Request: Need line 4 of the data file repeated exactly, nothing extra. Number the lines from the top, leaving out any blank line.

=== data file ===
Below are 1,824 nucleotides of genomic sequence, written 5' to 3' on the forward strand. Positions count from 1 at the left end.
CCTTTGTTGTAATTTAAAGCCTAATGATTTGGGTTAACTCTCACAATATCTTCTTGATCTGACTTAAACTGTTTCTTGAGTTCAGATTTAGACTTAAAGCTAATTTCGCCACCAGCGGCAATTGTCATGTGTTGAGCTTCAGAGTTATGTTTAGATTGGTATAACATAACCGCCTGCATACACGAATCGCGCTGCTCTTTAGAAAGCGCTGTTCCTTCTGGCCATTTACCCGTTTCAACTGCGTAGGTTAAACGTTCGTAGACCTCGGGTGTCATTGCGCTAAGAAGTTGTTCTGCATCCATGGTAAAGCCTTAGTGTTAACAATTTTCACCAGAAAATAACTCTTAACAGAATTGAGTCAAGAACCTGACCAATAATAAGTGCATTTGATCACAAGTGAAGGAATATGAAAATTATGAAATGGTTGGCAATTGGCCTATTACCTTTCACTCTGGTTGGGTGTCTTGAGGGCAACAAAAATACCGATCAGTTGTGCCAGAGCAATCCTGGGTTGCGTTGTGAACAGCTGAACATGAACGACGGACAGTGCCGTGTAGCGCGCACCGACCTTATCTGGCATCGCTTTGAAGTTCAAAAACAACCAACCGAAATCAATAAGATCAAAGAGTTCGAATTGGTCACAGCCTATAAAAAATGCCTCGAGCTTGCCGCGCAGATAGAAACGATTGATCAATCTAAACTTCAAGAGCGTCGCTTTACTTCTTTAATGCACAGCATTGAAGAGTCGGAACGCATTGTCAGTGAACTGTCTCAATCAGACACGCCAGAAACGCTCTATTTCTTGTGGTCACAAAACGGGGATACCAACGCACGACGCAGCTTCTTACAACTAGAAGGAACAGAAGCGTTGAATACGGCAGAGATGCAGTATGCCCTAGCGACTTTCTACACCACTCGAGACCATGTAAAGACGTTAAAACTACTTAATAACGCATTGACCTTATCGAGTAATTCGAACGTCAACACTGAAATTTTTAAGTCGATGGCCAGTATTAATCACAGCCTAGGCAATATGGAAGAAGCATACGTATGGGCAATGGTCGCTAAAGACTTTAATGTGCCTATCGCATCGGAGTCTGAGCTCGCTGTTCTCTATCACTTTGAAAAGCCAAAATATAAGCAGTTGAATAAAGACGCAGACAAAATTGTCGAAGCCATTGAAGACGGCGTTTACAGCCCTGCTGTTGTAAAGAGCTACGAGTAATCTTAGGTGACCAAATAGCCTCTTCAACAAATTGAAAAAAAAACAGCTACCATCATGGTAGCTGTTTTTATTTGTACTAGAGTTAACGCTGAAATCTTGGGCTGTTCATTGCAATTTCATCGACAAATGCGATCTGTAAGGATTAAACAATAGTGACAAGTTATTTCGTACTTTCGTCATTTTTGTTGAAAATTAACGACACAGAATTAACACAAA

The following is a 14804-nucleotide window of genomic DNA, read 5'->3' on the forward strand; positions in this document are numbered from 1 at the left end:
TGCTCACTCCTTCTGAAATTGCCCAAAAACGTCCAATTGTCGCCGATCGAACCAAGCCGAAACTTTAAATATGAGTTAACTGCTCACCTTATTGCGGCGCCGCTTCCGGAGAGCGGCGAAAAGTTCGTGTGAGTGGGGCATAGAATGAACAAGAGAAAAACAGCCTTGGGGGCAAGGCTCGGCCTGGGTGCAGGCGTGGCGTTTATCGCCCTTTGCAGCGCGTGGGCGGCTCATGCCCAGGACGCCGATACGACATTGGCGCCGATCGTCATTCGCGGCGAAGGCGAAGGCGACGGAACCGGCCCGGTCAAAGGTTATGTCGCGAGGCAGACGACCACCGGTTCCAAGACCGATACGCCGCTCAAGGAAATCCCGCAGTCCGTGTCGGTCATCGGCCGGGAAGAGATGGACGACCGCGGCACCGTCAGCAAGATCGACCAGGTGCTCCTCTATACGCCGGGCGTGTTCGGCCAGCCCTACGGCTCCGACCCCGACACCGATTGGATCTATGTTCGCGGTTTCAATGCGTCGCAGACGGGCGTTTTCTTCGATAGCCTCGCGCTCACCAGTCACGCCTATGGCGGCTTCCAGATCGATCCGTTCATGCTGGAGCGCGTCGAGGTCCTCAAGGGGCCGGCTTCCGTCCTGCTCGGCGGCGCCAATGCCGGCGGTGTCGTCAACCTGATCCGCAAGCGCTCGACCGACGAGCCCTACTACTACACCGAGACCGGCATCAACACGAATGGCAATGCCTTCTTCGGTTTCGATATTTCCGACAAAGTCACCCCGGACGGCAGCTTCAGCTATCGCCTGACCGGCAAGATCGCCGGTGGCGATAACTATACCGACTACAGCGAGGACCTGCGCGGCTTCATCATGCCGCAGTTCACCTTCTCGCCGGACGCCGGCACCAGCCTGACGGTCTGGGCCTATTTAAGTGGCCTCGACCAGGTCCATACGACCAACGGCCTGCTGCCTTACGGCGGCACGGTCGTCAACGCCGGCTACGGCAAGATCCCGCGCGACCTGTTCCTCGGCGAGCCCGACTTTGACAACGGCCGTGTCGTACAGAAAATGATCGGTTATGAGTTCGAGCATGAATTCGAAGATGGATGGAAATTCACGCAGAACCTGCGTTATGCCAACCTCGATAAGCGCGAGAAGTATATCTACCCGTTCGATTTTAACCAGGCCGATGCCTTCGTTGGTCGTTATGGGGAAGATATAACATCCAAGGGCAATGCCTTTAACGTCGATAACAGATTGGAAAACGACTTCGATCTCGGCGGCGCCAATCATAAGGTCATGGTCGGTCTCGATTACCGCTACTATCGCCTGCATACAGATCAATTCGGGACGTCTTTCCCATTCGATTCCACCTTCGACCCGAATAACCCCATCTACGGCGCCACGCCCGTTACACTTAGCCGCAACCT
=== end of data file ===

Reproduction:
TGCTCACTCCTTCTGAAATTGCCCAAAAACGTCCAATTGTCGCCGATCGAACCAAGCCGAAACTTTAAATATGAGTTAACTGCTCACCTTATTGCGGCGCCGCTTCCGGAGAGCGGCGAAAAGTTCGTGTGAGTGGGGCATAGAATGAACAAGAGAAAAACAGCCTTGGGGGCAAGGCTCGGCCTGGGTGCAGGCGTGGCGTTTATCGCCCTTTGCAGCGCGTGGGCGGCTCATGCCCAGGACGCCGATACGACATTGGCGCCGATCGTCATTCGCGGCGAAGGCGAAGGCGACGGAACCGGCCCGGTCAAAGGTTATGTCGCGAGGCAGACGACCACCGGTTCCAAGACCGATACGCCGCTCAAGGAAATCCCGCAGTCCGTGTCGGTCATCGGCCGGGAAGAGATGGACGACCGCGGCACCGTCAGCAAGATCGACCAGGTGCTCCTCTATACGCCGGGCGTGTTCGGCCAGCCCTACGGCTCCGACCCCGACACCGATTGGATCTATGTTCGCGGTTTCAATGCGTCGCAGACGGGCGTTTTCTTCGATAGCCTCGCGCTCACCAGTCACGCCTATGGCGGCTTCCAGATCGATCCGTTCATGCTGGAGCGCGTCGAGGTCCTCAAGGGGCCGGCTTCCGTCCTGCTCGGCGGCGCCAATGCCGGCGGTGTCGTCAACCTGATCCGCAAGCGCTCGACCGACGAGCCCTACTACTACACCGAGACCGGCATCAACACGAATGGCAATGCCTTCTTCGGTTTCGATATTTCCGACAAAGTCACCCCGGACGGCAGCTTCAGCTATCGCCTGACCGGCAAGATCGCCGGTGGCGATAACTATACCGACTACAGCGAGGACCTGCGCGGCTTCATCATGCCGCAGTTCACCTTCTCGCCGGACGCCGGCACCAGCCTGACGGTCTGGGCCTATTTAAGTGGCCTCGACCAGGTCCATACGACCAACGGCCTGCTGCCTTACGGCGGCACGGTCGTCAACGCCGGCTACGGCAAGATCCCGCGCGACCTGTTCCTCGGCGAGCCCGACTTTGACAACGGCCGTGTCGTACAGAAAATGATCGGTTATGAGTTCGAGCATGAATTCGAAGATGGATGGAAATTCACGCAGAACCTGCGTTATGCCAACCTCGATAAGCGCGAGAAGTATATCTACCCGTTCGATTTTAACCAGGCCGATGCCTTCGTTGGTCGTTATGGGGAAGATATAACATCCAAGGGCAATGCCTTTAACGTCGATAACAGATTGGAAAACGACTTCGATCTCGGCGGCGCCAATCATAAGGTCATGGTCGGTCTCGATTACCGCTACTATCGCCTGCATACAGATCAATTCGGGACGTCTTTCCCATTCGATTCCACCTTCGACCCGAATAACCCCATCTACGGCGCCACGCCCGTTACACTTAGCCGCAACCT